New Look Patent Bar Examination Continues to Evolve

By Gene Quinn
June 7, 2011

In order to become a patent practitioner one must take and pass a federal examination administered by the United States Patent and Trademark Office. What sometimes gets missed by some individuals is that you do not need to graduate law school in order to take the patent bar examination. Anyone with a technical degree is qualified to sit for the Exam, and those without the requisite technical degree can still qualify to take the patent exam if they have enough science credits in college courses; the number of required credits ranging between 24 to 40 depending on the category B path for which you qualify.  See Does My Degree Qualify Me to Take the Patent Bar?

Those who successfully pass the patent registration examination and who also successfully clear the background character and fitness check are able to represent individuals and companies who seek to obtain a patent. If you are an attorney admitted to practice when you pass you become a patent attorney, if you are not already an attorney you become a patent agent. If you are a patent agent and then subsequently become an attorney you essentially trade in your “agent’s license” and become a patent attorney. This is the path that many in law school pursue, giving them the ability to put on their resume when looking for jobs the fact that they are already a patent agent. Still others in the science field who have no plans to go to law school become patent agents and can enjoy a good career working for a law firm or on their own helping inventors.

Regardless of the path you take to become a patent practitioner, everyone needs to know that recently the patent bar exam has changed, and the changes are significant. On April 12, 2011, the United States Patent and Trademark Office updated the patent bar examination to bring the test current with practice realities and the law as it exists presently. This was a major undertaking given that the last time the patent bar exam had been updated was in 2006, and those familiar with patent practice know that over that period of time a great many things had changed, including several sweeping changes that impact every patent application.

The Office of Enrollment and Discipline within the USPTO is responsible for patent attorney and patent agent enrollment, discipline and also for administering the patent bar registration exam. It has now been nearly two months since the OED implemented the updated patent bar examination, so let’s take a look at what we know about the updated exam.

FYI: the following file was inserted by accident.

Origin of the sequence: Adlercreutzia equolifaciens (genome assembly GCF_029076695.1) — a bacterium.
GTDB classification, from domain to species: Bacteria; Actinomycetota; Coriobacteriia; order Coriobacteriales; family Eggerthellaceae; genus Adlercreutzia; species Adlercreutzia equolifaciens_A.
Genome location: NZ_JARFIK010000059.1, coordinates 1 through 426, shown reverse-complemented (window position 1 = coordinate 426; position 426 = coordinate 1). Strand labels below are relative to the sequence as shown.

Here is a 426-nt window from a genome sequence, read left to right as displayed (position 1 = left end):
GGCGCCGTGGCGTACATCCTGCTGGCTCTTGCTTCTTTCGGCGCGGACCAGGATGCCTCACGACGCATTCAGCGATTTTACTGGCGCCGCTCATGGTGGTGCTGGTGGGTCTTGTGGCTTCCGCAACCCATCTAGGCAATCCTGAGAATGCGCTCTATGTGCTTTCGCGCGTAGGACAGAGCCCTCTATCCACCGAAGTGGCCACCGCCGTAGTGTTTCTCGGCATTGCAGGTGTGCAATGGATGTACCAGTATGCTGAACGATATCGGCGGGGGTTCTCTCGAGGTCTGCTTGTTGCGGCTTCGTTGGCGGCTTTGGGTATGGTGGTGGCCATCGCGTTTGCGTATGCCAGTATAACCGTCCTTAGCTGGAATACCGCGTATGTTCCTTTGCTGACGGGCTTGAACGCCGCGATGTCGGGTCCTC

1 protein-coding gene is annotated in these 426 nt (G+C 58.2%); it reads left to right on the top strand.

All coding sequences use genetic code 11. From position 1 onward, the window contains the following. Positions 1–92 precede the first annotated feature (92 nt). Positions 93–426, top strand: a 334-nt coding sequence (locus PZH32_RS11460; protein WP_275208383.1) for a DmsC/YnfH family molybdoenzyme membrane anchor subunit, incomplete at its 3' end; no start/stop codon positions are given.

In order to maintain the integrity of the patent exam, the USPTO does not release specific information about questions appearing on the current version of the exam, or the precise subject matter covered therein. In fact, the last time the Patent Office released old exam questions was October of 2003. Those questions, along with those released in April of 2003, remain quite important for those studying to take the exam, at least according to those I have heard from who have taken the patent bar since the April 12, 2011 change. However, relying on old exam questions does not seem to any longer be a winning strategy, and can be expected to be less and less of a winning strategy moving forward.

There had been some question in some circles about whether the Patent Office could meet the announced April 12, 2011, deadline for the new exam. I never really doubted they would knowing how the Office runs under the guidance of David Kappos, the Director of the USPTO. Deadlines simply do not slip and everyone seems to work together as a team to accomplish the goals that are set by PTO leadership in consultation with those who will be tasked with implementation.

What I can report is that the USPTO did, in fact, meet the April 12, 2011, deadline and the newly testable material is being tested as advertised. The USPTO is also continuing to update the exam through a rigorous process of writing, vetting, and testing new questions. In addition to covering long-standing areas of patent practice, questions are being added to the database that are directed to new and emerging trends in the law and evolving rules of procedure. The subject matter covered by the exam as a whole will continue to test rules, laws and regulations that have been in existence for years, but will also increasingly include questions testing the changes.